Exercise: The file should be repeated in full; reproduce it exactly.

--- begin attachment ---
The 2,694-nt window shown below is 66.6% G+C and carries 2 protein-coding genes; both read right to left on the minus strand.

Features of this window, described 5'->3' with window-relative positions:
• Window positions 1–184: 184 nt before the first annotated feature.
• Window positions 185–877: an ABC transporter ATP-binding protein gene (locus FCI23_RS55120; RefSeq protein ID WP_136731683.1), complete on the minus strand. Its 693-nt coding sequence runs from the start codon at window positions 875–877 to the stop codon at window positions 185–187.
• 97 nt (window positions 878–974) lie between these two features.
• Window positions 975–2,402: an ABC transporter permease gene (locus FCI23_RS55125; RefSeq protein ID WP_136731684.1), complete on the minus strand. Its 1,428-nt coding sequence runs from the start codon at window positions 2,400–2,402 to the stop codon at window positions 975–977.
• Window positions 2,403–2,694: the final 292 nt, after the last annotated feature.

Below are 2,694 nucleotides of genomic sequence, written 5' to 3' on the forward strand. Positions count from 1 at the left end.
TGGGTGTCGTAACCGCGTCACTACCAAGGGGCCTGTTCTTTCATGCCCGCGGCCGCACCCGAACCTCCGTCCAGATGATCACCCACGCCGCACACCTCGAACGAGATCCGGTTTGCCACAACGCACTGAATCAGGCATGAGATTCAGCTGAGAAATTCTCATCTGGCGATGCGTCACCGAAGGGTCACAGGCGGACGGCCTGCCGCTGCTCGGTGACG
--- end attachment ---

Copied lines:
The 2,694-nt window shown below is 66.6% G+C and carries 2 protein-coding genes; both read right to left on the minus strand.

Features of this window, described 5'->3' with window-relative positions:
• Window positions 1–184: 184 nt before the first annotated feature.
• Window positions 185–877: an ABC transporter ATP-binding protein gene (locus FCI23_RS55120; RefSeq protein ID WP_136731683.1), complete on the minus strand. Its 693-nt coding sequence runs from the start codon at window positions 875–877 to the stop codon at window positions 185–187.
• 97 nt (window positions 878–974) lie between these two features.
• Window positions 975–2,402: an ABC transporter permease gene (locus FCI23_RS55125; RefSeq protein ID WP_136731684.1), complete on the minus strand. Its 1,428-nt coding sequence runs from the start codon at window positions 2,400–2,402 to the stop codon at window positions 975–977.
• Window positions 2,403–2,694: the final 292 nt, after the last annotated feature.

Below are 2,694 nucleotides of genomic sequence, written 5' to 3' on the forward strand. Positions count from 1 at the left end.
TGGGTGTCGTAACCGCGTCACTACCAAGGGGCCTGTTCTTTCATGCCCGCGGCCGCACCCGAACCTCCGTCCAGATGATCACCCACGCCGCACACCTCGAACGAGATCCGGTTTGCCACAACGCACTGAATCAGGCATGAGATTCAGCTGAGAAATTCTCATCTGGCGATGCGTCACCGAAGGGTCACAGGCGGACGGCCTGCCGCTGCTCGGTGACG